Geopolitical upheavals divide Southeast Asia

The Association of Southeast Asian Nations is facing crises of disunity and relevance. Without a revamp, the 10 member nations could become captive to rival superpowers.

Delegates at meeting
Cambodian Prime Minister Hun Sen, the rotating chair of the Association of Southeast Asian Nations, delivers a video address at the opening conference of the 19th China-ASEAN Expo in Nanning, China on September 16, 2022. © Getty Images

In a nutshell

  • ASEAN needs a major overhaul to remain relevant as a regional organization
  • The association’s 10 nations line up differently in the United States-China rivalry
  • Similarly, the member nations are divided over Russia’s war against Ukraine

Russia’s war in Ukraine and the rising tensions between the United States and China have exposed divisions in Southeast Asia, particularly among the 10 nations that make up the Association of Southeast Asian Nations (ASEAN) regional bloc. These divisions are renewing long-standing questions about ASEAN’s influence and relevance.

In the U.S-China rivalry, the nations with more authoritarian leaders tend to line up with Beijing. Cambodia and Laos, for example, are all-in for China, while Brunei, Myanmar and Thailand lean in the same direction. Taking Washington’s side are Indonesia, Malaysia, the Philippines and Singapore. Vietnam is an outlier. Hanoi is critical of China on political and security matters, while dependent on Beijing economically for trade and investment.

The trend is for Southeast Asian states to rely on China for growth and development while looking to the U.S. for security and protection against Chinese hegemony.

Russia’s invasion

Russian aggression against Ukraine has become ASEAN’s newest fault line. The wedge in ASEAN unity from the conflict has not neatly followed earlier patterns. When it comes to China’s interests in the South China Sea and Myanmar’s coup, Cambodia is supportive of Beijing and the Myanmar military, but not so of Russia. Laos’ position appears to back all three: China in the South China Sea, Myanmar’s coup and Russia’s war. Vietnam has been critical of China, silent on Myanmar’s coup, and sympathetic to Russia.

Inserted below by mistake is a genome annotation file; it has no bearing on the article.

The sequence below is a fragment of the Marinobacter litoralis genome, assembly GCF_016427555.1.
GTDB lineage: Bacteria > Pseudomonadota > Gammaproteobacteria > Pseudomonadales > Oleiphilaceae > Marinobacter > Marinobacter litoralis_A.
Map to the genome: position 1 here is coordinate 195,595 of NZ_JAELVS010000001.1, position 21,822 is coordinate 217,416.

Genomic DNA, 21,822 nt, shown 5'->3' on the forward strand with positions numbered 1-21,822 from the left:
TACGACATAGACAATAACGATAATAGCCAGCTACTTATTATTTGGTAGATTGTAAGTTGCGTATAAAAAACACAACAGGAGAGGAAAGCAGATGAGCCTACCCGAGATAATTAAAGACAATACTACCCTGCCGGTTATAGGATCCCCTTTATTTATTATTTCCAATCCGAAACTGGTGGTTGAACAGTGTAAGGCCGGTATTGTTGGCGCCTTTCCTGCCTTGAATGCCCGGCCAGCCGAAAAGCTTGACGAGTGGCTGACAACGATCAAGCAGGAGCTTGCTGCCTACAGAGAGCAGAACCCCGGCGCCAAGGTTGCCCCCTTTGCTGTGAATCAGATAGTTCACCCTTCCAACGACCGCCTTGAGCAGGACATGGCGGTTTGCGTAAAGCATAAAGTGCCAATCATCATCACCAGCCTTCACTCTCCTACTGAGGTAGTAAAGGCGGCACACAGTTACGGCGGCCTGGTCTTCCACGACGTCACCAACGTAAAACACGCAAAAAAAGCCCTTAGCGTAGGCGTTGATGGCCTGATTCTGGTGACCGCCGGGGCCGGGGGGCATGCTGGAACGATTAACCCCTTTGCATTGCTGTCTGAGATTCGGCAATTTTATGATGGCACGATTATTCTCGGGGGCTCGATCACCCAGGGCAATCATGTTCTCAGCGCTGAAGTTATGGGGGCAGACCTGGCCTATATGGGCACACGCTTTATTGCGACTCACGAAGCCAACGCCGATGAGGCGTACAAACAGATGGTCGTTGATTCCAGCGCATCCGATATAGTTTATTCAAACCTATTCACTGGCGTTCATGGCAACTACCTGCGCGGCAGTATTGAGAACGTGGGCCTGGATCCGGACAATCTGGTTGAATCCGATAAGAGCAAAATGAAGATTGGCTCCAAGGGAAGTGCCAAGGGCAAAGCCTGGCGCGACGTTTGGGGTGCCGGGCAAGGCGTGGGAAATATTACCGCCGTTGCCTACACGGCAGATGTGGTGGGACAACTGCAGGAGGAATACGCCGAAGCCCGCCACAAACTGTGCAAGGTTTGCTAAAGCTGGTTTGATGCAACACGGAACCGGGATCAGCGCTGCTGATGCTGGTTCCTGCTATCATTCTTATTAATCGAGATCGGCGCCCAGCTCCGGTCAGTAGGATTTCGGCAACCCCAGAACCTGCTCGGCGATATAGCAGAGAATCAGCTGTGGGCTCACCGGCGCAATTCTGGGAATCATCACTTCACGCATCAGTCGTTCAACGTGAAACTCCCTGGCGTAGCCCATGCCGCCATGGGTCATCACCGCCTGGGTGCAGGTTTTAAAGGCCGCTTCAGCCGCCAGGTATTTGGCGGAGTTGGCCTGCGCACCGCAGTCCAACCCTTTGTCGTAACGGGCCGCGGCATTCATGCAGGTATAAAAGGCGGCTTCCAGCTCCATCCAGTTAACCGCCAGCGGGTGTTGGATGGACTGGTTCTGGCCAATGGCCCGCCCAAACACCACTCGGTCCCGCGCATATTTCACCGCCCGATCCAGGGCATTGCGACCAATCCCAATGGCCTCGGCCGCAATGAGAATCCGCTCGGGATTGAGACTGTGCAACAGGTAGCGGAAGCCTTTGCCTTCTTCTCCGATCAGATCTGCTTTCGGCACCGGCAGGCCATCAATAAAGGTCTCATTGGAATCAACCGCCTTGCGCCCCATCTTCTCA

Indonesia, Malaysia, the Philippines and Singapore have aligned in their concerns about China’s role in the South China Sea, Myanmar’s military takeover, and Russia’s war in Ukraine. Thailand has been soft on China’s South China Sea belligerence and Myanmar’s coup, while taking a measured stand against Russia’s invasion.

Also by Thitinan Pongsudhirak

Other nations matter

Additionally, Southeast Asia is not fixated only on the U.S. and China. Japan, India, Australia, South Korea and the European Union, particularly France and Germany, are also considered important economic and strategic partners. The United Kingdom is also charting its own path as a major regional player.

Moreover, China is seen as less dynamic as it faces an economic slowdown over difficulties overcoming Covid-19. Talk of a “Chinese Century” or Pax Sinica is less convincing, to say the least. ASEAN also takes note of U.S. gun violence and a kind of political civil war that distract from its superpower role abroad.

Disunity prevails

The upshot is that ASEAN will become more of a motley region of divergent regime types, geographically divided by the South China Sea, and less of an effective organization.

ASEAN divisions came to the forefront during an infamous 2012 incident when Cambodia, as the association’s rotational chair, failed in getting the 10-member group to issue a joint statement on China’s military maneuvers in the South China Sea. The exercises were opposed by the Philippines and Vietnam, leading to ASEAN’s polarization around China’s assertiveness in maritime Southeast Asia.